pageType: "custom",
      name: pageName,
      entityName: tableName,
      recordId: rowId.replace(/[{}]/g, "")
    var navigationOptions = {
      target: 2, 
      position: 1,
      width: {value: parseFloat(w), unit: wUnit},
      height: {value: parseFloat(h), unit: hUnit},
      title: title
    Xrm.Navigation.navigateTo(pageInput, navigationOptions)
        function () {
            if (primaryControl.getFormContext) { primaryControl.getFormContext().data.refresh(); }
            else {;}
        function (error) {
          /* TODO: Add exception handling here. */

The above code is based on the Centered Dialog sample of Microsoft. I have only made a bit more production ready.

  • The whole script is a function that can be easily called from the new Command bar designer (still in preview).
  • Width and height have default values to be used in case no value is given by the custom button.
  • Curly braces are removed from rowId to make it Power App friendly.
  • When the dialog box closes, the content is refreshed.

Pay attention to lines 23 and 24 and see how I’m getting to the formContext object. It is done that way so you can use the same script from any flavor of command bar.

I recommend you improve the script to cover for some edge cases and more importantly add exception handling to notify the end-user properly if “something went wrong“. ☠

Adding a custom button to command bar

The new command bar editor can be found in the modern app editor (which is in preview at the time of this writing). You need to select an app in your solution and click on the three dots to open it context menu and select Edit in preview item. Just like the following screenshot.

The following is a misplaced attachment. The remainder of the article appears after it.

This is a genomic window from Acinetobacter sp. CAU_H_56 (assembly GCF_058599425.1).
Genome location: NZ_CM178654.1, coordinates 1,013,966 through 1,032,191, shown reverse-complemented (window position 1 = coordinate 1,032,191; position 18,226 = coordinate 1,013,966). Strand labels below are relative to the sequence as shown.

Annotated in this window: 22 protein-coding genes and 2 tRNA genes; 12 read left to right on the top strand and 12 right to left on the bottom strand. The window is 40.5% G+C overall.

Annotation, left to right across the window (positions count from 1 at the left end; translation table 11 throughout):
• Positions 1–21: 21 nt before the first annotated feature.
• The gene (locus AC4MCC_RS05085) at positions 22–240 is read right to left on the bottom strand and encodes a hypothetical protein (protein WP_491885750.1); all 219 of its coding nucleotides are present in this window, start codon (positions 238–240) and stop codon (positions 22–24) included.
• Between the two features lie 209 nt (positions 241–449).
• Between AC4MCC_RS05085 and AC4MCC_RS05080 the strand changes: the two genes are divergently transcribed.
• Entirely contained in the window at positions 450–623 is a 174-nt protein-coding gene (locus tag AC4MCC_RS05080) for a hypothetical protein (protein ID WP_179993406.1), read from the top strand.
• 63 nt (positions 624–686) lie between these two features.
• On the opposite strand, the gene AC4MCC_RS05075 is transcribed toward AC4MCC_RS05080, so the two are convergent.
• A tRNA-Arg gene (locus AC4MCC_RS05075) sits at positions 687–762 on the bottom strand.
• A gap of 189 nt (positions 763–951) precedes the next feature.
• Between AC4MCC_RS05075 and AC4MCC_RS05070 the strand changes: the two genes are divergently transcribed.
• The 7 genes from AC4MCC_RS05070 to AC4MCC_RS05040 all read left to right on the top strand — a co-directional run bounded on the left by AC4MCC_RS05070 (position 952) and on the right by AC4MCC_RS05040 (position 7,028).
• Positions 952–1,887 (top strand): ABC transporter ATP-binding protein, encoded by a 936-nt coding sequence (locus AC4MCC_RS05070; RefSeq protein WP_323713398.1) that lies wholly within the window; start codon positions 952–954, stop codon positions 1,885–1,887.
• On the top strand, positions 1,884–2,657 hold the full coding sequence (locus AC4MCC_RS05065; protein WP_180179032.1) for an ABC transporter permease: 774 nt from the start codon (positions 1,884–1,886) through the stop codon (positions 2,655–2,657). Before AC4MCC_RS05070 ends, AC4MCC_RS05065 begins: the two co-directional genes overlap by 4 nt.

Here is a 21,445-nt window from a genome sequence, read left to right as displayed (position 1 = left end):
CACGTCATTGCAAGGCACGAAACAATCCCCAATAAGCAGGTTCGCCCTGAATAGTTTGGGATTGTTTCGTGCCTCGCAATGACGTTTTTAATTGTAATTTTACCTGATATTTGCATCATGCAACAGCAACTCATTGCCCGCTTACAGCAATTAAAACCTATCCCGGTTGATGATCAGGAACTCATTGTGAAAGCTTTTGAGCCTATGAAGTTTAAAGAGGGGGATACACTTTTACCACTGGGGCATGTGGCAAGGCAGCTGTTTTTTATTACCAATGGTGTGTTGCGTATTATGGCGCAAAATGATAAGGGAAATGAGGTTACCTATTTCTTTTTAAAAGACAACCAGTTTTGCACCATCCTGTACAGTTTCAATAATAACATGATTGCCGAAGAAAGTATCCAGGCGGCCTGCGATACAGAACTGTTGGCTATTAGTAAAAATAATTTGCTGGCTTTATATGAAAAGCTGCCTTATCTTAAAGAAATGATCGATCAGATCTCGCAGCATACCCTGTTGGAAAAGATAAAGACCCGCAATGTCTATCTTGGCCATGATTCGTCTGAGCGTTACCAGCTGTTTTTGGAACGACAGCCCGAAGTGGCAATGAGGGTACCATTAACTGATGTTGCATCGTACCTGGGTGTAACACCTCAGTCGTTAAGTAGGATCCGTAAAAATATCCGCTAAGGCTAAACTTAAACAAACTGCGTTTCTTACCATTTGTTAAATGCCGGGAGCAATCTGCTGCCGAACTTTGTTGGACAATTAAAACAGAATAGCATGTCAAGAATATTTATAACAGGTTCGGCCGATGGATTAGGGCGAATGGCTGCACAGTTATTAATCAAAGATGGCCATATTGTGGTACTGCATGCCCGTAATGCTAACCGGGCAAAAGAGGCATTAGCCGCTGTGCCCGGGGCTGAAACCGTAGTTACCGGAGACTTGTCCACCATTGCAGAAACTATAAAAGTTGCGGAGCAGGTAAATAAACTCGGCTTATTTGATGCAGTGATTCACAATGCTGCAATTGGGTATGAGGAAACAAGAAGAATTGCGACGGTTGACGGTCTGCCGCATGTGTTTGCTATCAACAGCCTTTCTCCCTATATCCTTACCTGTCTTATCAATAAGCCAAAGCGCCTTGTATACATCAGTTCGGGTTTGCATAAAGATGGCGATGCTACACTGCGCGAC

Once in the new App editor, scroll down to the table where you its command bar to receive this fancy new button. In the following screenshot, you’ll notice I’m editing the command bar of Opportunity table.

Power Platform will ask you which command bar you are interested in. I am going to choose Main form, but in case you are wondering what are these options, you need to read the first link I have shared in the beginning of my post 😉.

Once in the command bar editor, add a new button with the following properties.

LabelRun my flow (can be anything you want).
ActionRun JavaScript (in future I hope we will be able to use PowerFx instead).
LibraryThe name you gave to your web resource. I used fancy_dialogs for example.
If you can’t find your library in the list you will need to click on the pen icon just besides the drop-down menu.
Function namedisplayDialog
Parameter 1FirstPrimaryItemId
Parameter 2String | opporunity (this should be the logical name of your table)
Parameter 3String | fancy_flowlauncher (this should be the name of your custom page)
Parameter 4String | Run flow (this will be the title of your dialog)
Parameter 5String | 500px
Parameter 6String | 500px
Parameter 7PrimaryControl

If you have followed all the steps correctly, the end result should be similar to the following.

Power Platform Tidbits #2 – What is possible with business rules in Model-Driven Apps vs Canvas Apps

Business rules can be used by Canvas Apps or Model-driven Apps to do the following:

  • Set column values.
  • Clear column values.
  • Validate data and show error messages.

But keep in mind that they can do the following only in model-driven apps:

  • Show or hide columns.
  • Enable or disable columns.
  • Create business recommendations based on business intelligence

Reference: Define and create business rules in Dataverse

Power Platform Tidbits #1 – Business Rules vs Client-side scripts in model-driven apps

Model-driven App Designer image

When deciding between business rules and client-side scripts in Model-driven Power Apps, the best practice is to use business rules are much as possible and only resort to writing code when necessary. The following table lists some of the most important reasons you might choose one over the other.

Business RulesClient-side scripts
Run business logic on loadRun business logic on save
Set field values in formInstantly update fields in form
Show / hide fields in formFetch related data